There are two main frontiers in the world of open water swimming. One of those frontiers is how far can be swam and the other is how cold can the water be.
In South Africa, the cold debate was largely irrelevant outside of Cape Town but with more and more swimmers attempting swims like Robben Island, the question of how cold is cold has become increasingly topical.
Since open water swimming starting in Jeffreys Bay in the mid 1990′s, perceptions about how cold is cold have changed quite dramatically.
For many years open water swimming stopped towards the end of March when the canal water temperature dropped below 20 degrees C and only started again in October, once the 20 degree mark was breached.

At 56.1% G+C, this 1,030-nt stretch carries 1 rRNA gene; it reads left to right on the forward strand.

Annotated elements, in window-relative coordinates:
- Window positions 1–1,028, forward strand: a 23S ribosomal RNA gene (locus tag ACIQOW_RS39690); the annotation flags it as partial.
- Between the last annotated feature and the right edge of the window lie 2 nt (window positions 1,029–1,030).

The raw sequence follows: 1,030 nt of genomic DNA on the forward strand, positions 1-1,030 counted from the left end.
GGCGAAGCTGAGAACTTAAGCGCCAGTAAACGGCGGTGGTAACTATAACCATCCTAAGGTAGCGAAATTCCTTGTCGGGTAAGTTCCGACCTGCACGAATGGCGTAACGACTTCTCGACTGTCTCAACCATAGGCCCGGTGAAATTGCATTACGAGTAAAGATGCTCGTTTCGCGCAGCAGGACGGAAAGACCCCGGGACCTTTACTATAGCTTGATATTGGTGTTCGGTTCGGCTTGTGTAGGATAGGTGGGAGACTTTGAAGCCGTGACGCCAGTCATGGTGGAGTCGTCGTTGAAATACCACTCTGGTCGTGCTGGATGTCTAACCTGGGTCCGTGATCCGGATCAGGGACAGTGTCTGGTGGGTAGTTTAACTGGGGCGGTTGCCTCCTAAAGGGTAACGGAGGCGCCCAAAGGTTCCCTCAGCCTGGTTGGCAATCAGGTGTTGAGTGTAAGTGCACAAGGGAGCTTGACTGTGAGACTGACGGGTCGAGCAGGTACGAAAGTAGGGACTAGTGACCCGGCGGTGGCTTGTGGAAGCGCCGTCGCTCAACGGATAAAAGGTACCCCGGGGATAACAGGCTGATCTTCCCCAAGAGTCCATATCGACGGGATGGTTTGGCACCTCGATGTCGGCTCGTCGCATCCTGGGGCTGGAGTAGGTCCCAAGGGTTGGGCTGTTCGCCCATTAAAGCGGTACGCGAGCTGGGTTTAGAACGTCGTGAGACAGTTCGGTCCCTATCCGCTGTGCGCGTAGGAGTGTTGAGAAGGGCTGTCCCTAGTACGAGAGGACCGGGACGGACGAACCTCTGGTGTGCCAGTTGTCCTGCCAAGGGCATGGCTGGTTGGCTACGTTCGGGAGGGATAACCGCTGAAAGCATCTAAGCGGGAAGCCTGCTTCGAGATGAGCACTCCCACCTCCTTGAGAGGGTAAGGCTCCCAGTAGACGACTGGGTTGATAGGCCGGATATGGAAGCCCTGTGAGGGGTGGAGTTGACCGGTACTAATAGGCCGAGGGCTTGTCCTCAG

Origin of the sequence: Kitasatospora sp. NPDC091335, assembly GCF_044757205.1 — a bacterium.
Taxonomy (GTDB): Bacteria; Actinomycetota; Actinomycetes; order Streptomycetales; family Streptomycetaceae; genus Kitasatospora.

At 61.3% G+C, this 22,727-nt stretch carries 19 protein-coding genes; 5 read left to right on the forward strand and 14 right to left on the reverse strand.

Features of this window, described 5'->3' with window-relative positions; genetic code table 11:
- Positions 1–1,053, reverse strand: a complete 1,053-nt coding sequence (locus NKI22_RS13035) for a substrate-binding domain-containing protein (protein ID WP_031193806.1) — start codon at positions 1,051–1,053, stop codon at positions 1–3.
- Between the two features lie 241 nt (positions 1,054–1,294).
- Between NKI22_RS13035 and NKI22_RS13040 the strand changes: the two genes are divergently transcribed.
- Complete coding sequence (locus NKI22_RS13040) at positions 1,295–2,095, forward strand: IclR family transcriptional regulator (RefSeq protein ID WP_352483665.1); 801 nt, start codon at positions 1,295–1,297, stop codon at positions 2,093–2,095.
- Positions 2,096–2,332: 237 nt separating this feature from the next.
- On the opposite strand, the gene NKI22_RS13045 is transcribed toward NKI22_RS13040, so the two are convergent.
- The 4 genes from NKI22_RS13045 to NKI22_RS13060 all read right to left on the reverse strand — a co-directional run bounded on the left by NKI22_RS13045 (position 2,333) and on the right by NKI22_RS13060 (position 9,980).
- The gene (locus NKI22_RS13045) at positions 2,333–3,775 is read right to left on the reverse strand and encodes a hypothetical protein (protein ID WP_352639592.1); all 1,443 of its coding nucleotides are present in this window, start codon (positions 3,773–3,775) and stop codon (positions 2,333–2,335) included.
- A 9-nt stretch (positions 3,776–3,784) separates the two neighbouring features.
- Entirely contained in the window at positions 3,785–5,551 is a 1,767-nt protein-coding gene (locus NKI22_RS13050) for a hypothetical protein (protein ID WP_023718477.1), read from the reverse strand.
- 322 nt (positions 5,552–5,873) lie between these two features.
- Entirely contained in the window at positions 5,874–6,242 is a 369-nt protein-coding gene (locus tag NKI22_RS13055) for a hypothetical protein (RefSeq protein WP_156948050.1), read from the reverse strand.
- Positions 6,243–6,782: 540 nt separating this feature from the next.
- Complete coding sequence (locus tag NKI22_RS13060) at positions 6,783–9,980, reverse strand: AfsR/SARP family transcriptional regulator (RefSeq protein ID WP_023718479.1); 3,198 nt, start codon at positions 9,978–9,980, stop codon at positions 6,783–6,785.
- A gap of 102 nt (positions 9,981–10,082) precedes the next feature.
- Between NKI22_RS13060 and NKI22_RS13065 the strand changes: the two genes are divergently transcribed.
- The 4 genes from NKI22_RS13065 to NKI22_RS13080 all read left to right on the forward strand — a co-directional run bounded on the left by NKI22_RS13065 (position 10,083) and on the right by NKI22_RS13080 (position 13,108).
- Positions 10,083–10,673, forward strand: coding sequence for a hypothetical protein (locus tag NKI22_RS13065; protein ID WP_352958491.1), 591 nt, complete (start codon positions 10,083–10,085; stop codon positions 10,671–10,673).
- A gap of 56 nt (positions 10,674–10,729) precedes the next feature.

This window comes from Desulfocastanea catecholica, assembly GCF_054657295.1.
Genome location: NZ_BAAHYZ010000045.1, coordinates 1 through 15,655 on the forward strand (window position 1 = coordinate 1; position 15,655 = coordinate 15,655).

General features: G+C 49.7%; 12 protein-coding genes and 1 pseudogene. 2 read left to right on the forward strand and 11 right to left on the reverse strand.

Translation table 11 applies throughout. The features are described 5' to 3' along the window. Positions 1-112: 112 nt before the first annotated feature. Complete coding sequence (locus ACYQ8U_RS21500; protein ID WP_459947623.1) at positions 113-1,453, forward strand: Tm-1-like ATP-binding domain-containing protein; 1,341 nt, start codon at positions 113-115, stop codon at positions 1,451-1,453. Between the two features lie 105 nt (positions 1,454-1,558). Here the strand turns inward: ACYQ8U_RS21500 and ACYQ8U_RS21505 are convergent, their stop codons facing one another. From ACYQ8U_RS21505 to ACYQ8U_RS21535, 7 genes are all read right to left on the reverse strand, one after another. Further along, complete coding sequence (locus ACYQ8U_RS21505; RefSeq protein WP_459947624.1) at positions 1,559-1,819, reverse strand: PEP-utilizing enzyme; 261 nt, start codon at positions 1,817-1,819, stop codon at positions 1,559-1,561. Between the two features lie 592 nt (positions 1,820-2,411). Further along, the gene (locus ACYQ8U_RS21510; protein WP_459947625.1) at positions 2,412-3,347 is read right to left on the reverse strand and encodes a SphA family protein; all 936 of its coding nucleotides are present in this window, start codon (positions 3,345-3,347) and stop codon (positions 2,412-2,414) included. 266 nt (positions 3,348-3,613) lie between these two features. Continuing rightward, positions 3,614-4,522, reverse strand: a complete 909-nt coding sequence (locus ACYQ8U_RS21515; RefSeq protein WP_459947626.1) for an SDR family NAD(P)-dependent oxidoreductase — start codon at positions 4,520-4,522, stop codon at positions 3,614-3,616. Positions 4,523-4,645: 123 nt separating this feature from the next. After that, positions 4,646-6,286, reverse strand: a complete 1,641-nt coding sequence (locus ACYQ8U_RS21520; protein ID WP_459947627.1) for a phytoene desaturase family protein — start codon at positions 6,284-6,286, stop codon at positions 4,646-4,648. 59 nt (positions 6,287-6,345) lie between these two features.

That all changed in 2011 as Jeffreys Bay swimmers began training for Robben Island swims and suddenly water of 12 – 13 degrees C was sought after, with swimmers coming through from Port Elizabeth to swim in the chilly canals.
Daily News of Open Water Swimming reported on a poll conducted among open water swimmers about how cold is cold. The results were:
Under 5ºC (41ºF) – 0%
Under 10ºC (50ºF) – 7%
Under 12.5°C (54.5°F) – 14%
Under 15°C (59°F) – 20%
Under 17.5°C (63.5°F) – 24%
Under 20°C(68°F) – 15%
Under 22.5°C (72.5°F) – 17%